opted for a minimalist approach, so the
only controls are a pair of menu and display buttons, a record/playback switch,
and a jog dial. The most noteworthy feature is a bright 2-inch LCD, the largest
available in a compact camera. The screen
displays large, sharp type—entire words
and phrases rather than abbreviations and
icons—which makes reading menus much
easier than on other cameras. But the LCD
is a power hog, so you won’t get as many
shots per battery charge.
THE EXILIM’S zoom lens is
longer than the camera is wide.
D I G I TA L C A M E R A S
Photo enthusiast: Pentax Optio 550
Point-and-shoot: Kodak EasyShare DX6340
When we set out to cover the compact digital camera landscape, we knew
there would be some stylish cameras out there. But we were hardly prepared
for such a good-looking and highly capable bunch. The gleaming metallic
bodies, great image quality, and pocket-size convenience of most of the
cameras we looked at for this roundup should push thoughts of forthcoming PDA or LCD monitor purchases far from your mind as well.
And while we wouldn’t mind owning almost any of the 15 compact cameras we put through their paces for our annual digital camera roundup, our
Editors’ Choice for the photo-enthusiast crowd goes, hands down, to the
Pentax Optio 550. Though pricey at $600 (street), it packs a ton of features into a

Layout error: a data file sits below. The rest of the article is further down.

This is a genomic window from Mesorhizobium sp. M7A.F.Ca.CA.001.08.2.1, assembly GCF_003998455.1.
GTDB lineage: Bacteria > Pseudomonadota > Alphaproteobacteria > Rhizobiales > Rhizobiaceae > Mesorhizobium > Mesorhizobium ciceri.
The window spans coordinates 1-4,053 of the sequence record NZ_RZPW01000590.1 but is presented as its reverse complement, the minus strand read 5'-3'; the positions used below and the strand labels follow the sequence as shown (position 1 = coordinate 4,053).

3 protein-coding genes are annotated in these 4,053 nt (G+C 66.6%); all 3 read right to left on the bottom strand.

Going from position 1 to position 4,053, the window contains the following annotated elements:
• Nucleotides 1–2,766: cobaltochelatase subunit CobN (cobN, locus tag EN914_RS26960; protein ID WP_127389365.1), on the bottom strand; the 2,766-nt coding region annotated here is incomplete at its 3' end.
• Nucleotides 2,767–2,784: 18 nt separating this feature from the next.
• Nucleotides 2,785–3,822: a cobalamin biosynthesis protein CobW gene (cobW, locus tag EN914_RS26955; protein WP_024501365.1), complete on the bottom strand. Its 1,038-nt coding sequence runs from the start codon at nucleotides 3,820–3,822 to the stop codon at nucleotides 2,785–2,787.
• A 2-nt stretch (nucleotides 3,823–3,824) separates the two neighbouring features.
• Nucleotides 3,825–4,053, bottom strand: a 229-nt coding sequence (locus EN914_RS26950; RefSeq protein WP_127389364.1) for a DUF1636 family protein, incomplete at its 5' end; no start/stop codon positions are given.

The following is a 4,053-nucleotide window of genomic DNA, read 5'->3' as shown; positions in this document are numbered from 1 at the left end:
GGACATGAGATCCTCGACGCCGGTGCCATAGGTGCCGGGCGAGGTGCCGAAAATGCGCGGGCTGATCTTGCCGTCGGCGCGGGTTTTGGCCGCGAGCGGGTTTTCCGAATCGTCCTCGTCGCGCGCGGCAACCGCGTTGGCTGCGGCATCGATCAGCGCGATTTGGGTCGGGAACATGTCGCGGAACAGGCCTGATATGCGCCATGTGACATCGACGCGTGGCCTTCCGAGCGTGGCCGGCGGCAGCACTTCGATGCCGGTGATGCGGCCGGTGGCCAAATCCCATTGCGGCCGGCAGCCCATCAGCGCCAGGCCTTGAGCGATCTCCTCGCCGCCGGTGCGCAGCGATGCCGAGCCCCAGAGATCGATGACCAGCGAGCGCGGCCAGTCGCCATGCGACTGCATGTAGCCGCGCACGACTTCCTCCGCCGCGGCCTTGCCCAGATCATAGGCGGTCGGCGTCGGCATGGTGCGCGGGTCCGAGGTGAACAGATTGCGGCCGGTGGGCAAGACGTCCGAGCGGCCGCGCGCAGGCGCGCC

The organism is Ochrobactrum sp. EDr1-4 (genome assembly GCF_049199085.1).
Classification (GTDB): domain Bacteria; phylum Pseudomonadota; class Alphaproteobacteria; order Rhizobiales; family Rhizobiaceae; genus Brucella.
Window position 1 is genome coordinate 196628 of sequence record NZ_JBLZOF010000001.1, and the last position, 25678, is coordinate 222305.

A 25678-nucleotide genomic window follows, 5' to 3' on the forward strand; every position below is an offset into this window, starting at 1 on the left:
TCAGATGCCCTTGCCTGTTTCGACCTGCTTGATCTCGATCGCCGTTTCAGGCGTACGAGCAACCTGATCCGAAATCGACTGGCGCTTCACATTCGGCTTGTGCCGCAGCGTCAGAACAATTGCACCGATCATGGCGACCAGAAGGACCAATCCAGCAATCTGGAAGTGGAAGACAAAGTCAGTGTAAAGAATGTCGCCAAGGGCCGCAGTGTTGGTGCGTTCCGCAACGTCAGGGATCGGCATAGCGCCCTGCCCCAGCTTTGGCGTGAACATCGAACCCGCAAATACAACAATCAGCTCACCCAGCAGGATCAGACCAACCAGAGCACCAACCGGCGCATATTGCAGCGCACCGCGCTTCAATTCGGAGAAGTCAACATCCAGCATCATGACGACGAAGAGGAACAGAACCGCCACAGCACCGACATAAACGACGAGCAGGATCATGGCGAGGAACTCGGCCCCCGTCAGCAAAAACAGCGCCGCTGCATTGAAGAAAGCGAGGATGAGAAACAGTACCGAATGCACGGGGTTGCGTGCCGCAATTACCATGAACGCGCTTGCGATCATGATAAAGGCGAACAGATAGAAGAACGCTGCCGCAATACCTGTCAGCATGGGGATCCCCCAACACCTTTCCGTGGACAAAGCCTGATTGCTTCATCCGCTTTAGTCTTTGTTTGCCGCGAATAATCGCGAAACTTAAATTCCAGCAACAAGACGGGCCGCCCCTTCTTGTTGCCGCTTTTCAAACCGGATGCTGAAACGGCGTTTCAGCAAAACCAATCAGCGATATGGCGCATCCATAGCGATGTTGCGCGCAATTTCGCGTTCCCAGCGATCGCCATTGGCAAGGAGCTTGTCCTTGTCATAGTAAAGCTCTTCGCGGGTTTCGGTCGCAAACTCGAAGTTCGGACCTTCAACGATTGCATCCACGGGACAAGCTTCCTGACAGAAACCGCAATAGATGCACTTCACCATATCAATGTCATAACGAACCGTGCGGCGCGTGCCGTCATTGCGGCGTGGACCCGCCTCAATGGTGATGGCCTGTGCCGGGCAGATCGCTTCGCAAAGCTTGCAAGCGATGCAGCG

tiny, attractive package. The competition in the less expensive point-and-shoot
class was closer, but our nod goes to the Kodak EasyShare DX6340. Kodak’s family
of EasyShare cameras has won our consistent applause for ease of use and the
amazing EasyShare software; this new entry doesn’t disappoint. And the new
Kodak EasyShare printer dock 6000 is yet another of Kodak’s clever inventions.
But you can save only 4 from the series.
Unlike most digital cameras, the F410
doesn’t offer separate quality (compression) settings; it offers only various resolutions, with hardware interpolation up to 6
megapixels. But our tests indicated that
there’s virtually no image quality difference
between the 3-megapixel and 6-megapixel
modes. Our simulated daylight shots were
slightly underexposed, with attractive colors but only average sharpness. Our flash
shots exhibited excellent dynamic range,
good illumination, and accurate color, but
again with only average sharpness.
Sheer simplicity and quick handling
make the F410 a worthy competitor, but
good looks alone aren’t enough to make
this a great camera.—SWG and DG
HP Photosmart 935
5.3 megapixels, $450 street. 888-999-4747,
www.hp.com. l l l l m
The EX-Z3 does not offer manual exposure control, though it has image-enhancing tools, including a real-time histogram,
manual white balance, manual focus, and
exceptionally easy-to-use program modes.
Boot and recycle times are average, but the
EX-Z3 excels in playback. You can program
slide shows, create folders with your
favorite shots, and trim, resize, copy, or rotate images. With all these great capabilities, we question the absence of a videoout port, which a few cameras have.
Image quality with the default settings
is only fair. Our daylight test image was
muddy and significantly underexposed,
though it had good detail. Our flash test
image was overexposed by 1.5 f-stops, but
it had very good color and illumination.
If you’re willing to forgo some image
quality for style, the EX-Z3 is an excellent
value, especially since its two-button
dock is included rather than sold as a
costly option.—SWG and DG
Fujifilm FinePix F410
3.1 megapixels, $499.95 list. 800-800-3854,
www.fujifilm.com. l l l m m
Though light on features, the small,
square Fujifilm FinePix F410 is easy, fast,
and fun to operate, making it a good